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Anti-Racism Resources

Anti-Racism Resources

From the National Association of Independent Schools: Take A Selfie for Racial Justice: Thoughts to Spur Reflection and Action

What Awaits Black Children When They Return to School
by Sarah Begley

From NPR: This List Of Books, Films And Podcasts About Racism Is A Start, Not A Panacea

Teaching Tolerance - Teaching Tolerance provides free resources to educators—teachers, administrators, counselors and other practitioners—who work with children from kindergarten through high school. Educators use our materials to supplement the curriculum, to inform their practices, and to create civil and inclusive school communities where children are respected, valued and welcome participants.

The Multicultural Resource Center (MCRC) has been devoted to delivering powerful programs to increase knowledge and understanding around equity and social justice.

Recommendations from Grace Wingfield:

For children and adults:
Inform and educate on the source of what we see our country, finally acknowledging more comprehensively, systemic racism. First, it is imortant to understand the history and origins of racism and racial injustice in the U.S. Most importantly is understanding that racism was created to justify slavery for economic purposes and is not scientific. Race did not exist scientifically and then was utilized in horrific ways. Often this is the story told. These are a few good resources:

* The documentary 13th. It is free on YouTube and on Netflix. There is some cursing and graphic pictures. If you have not seen this, I would watch it yourself first. Be sure to watch it with your grandchildren. It is too important to not watch. Our Middle School students have viewed this, and I emailed a Lower School instructor to ask if 9 years old is an appropriate age (not my area of expertise). He said definitely if watched with adults. This is a cliffnotes version of 13th.

* A TED talk by Megan Ming Frances, "Let's get to the Root of Racial Injustice." This is a good video about getting to the source and acknowledging systemic racism. Remember that in history class, the story of slavery and racism is often covered in a neat tidy three-day package which ends with Martin Luther King's march, and then the false conclusion that everything is fine now.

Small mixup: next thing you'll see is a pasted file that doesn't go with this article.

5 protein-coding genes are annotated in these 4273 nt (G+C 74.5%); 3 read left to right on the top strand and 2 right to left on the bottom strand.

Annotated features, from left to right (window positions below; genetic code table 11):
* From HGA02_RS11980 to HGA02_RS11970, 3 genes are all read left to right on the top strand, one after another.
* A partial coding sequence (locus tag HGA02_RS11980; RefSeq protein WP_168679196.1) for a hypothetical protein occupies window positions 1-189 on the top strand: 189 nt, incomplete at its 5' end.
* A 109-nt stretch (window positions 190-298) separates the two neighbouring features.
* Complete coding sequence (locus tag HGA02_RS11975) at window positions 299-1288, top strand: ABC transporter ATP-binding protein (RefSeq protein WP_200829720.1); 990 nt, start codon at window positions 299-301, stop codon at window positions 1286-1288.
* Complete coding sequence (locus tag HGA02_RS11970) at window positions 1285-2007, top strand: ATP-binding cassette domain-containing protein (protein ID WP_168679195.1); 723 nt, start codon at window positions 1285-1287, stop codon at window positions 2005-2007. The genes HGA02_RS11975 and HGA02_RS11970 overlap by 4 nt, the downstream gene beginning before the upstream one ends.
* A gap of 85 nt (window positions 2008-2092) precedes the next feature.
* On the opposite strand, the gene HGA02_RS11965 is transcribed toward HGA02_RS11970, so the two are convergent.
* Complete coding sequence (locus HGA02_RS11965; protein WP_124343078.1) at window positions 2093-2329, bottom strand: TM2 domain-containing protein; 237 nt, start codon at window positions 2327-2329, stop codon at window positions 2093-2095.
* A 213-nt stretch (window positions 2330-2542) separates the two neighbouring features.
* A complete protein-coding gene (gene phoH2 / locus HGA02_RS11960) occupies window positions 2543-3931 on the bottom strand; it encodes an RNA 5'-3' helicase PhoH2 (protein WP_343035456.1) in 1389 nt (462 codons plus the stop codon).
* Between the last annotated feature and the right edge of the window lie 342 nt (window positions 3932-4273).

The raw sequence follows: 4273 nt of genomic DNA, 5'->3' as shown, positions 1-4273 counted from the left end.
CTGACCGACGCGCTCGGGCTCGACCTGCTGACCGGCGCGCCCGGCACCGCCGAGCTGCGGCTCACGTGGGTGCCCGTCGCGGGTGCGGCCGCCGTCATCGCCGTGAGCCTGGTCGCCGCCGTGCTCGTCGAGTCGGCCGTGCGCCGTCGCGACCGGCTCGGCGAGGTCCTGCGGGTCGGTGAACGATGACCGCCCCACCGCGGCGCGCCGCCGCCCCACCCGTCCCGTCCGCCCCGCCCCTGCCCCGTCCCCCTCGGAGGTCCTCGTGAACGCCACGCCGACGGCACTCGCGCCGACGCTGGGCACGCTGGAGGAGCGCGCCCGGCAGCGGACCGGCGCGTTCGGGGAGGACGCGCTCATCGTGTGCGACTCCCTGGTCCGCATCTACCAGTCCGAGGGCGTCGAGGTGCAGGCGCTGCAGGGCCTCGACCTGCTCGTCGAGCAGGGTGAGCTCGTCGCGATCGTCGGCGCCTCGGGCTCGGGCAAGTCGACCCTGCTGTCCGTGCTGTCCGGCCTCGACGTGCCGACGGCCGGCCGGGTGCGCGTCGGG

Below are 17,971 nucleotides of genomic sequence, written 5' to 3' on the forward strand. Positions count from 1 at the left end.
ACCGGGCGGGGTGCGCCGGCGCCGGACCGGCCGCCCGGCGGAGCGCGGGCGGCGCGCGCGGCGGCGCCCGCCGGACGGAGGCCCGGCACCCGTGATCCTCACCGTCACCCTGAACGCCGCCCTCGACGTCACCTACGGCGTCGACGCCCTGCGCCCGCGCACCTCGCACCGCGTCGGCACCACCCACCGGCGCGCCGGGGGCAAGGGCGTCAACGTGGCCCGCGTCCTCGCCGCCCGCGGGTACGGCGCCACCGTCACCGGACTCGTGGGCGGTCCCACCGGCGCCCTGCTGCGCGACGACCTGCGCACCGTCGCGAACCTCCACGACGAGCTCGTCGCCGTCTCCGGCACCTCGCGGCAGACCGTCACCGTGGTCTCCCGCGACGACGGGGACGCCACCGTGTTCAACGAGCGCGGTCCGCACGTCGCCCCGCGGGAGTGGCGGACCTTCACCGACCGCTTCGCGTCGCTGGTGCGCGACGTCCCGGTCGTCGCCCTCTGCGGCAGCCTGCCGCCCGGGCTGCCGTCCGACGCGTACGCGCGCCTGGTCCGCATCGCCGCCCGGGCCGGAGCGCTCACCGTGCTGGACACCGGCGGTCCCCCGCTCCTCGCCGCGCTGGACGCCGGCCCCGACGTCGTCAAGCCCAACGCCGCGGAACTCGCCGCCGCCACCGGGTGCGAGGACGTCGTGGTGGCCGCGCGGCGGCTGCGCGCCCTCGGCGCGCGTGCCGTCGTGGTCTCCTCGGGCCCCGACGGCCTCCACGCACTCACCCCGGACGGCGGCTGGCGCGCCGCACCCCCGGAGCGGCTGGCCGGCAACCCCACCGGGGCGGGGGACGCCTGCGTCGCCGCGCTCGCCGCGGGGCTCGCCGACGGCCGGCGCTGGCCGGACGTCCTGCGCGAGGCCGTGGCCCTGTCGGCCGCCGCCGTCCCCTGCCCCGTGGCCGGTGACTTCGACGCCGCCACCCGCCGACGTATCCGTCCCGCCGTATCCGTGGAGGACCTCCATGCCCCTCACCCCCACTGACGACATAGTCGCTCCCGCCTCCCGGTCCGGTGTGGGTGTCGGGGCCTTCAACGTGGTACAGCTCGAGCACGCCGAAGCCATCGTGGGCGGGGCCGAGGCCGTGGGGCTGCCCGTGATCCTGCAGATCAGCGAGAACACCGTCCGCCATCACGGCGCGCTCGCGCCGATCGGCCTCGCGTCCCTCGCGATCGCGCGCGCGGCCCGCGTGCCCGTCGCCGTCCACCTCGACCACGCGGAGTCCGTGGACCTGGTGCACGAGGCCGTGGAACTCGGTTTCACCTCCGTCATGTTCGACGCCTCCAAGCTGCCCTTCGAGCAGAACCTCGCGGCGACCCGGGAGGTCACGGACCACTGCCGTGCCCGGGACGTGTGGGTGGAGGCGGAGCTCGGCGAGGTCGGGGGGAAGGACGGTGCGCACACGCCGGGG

* RACE - the Power of an Illusion. This is a four part PBS series. If there is interest in learning more, this is a scientific and sociologic set of videos that can be purchased for $5.

* Here is a recent talk about talking to kids about race. I have followed and admired Rosetta Lee for awhile. She is great and is part of this talk.


I think it is important to name and learn more about microaggressions.

Here is the definition by Derald Wing-Sue:
Microaggressions: everyday verbal, nonverbal, and environmental slights, snubs, or insults, whether intentional or unintentional, which communicate hostile, derogatory, or negative messages to target persons based solely upon their marginalized group membership.

I am certain they have already heard microaggressions directed to them or at least in media. It is important to understand and learn more about microaggressions in order to recognize and dismantle, to maintain strong self-confidence and self-love for who we are. Even for adults, it is difficult to process microaggressions because they are not overt, so a lot of questioning of oneself occurs. There is a feeling of discomfort or upset, but it is often hard to articulate and point to because of the fact that they are often veiled as a positive comment, or even thought of that way by the person saying it. Even a comment like, "Your hair looks really pretty" stated to a black girl on a day when it is styled differently is difficult to process. Some thoughts that come up for the listener: